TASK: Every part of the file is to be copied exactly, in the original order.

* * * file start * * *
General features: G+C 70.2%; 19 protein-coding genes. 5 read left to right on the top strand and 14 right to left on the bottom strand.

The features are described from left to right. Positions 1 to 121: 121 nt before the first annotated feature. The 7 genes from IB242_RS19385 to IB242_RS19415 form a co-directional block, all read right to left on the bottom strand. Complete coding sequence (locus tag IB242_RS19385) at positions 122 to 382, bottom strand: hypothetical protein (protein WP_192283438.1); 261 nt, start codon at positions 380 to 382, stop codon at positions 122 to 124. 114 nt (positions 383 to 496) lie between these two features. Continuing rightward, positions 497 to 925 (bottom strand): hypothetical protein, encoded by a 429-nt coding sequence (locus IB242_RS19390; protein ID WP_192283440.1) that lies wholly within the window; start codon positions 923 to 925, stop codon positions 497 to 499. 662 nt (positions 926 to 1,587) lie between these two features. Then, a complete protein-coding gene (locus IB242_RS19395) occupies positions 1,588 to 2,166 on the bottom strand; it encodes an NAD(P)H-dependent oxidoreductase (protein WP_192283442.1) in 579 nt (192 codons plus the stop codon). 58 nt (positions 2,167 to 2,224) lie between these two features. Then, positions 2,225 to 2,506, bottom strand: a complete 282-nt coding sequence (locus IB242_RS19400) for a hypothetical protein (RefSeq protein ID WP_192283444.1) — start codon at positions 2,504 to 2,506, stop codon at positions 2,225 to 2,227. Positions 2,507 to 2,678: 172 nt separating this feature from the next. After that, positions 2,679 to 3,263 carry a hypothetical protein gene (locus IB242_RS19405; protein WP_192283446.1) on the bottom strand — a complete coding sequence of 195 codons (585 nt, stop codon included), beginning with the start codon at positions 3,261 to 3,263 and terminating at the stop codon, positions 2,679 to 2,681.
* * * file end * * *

General features: G+C 70.2%; 19 protein-coding genes. 5 read left to right on the top strand and 14 right to left on the bottom strand.

The features are described from left to right. Positions 1 to 121: 121 nt before the first annotated feature. The 7 genes from IB242_RS19385 to IB242_RS19415 form a co-directional block, all read right to left on the bottom strand. Complete coding sequence (locus tag IB242_RS19385) at positions 122 to 382, bottom strand: hypothetical protein (protein WP_192283438.1); 261 nt, start codon at positions 380 to 382, stop codon at positions 122 to 124. 114 nt (positions 383 to 496) lie between these two features. Continuing rightward, positions 497 to 925 (bottom strand): hypothetical protein, encoded by a 429-nt coding sequence (locus IB242_RS19390; protein ID WP_192283440.1) that lies wholly within the window; start codon positions 923 to 925, stop codon positions 497 to 499. 662 nt (positions 926 to 1,587) lie between these two features. Then, a complete protein-coding gene (locus IB242_RS19395) occupies positions 1,588 to 2,166 on the bottom strand; it encodes an NAD(P)H-dependent oxidoreductase (protein WP_192283442.1) in 579 nt (192 codons plus the stop codon). 58 nt (positions 2,167 to 2,224) lie between these two features. Then, positions 2,225 to 2,506, bottom strand: a complete 282-nt coding sequence (locus IB242_RS19400) for a hypothetical protein (RefSeq protein ID WP_192283444.1) — start codon at positions 2,504 to 2,506, stop codon at positions 2,225 to 2,227. Positions 2,507 to 2,678: 172 nt separating this feature from the next. After that, positions 2,679 to 3,263 carry a hypothetical protein gene (locus IB242_RS19405; protein WP_192283446.1) on the bottom strand — a complete coding sequence of 195 codons (585 nt, stop codon included), beginning with the start codon at positions 3,261 to 3,263 and terminating at the stop codon, positions 2,679 to 2,681.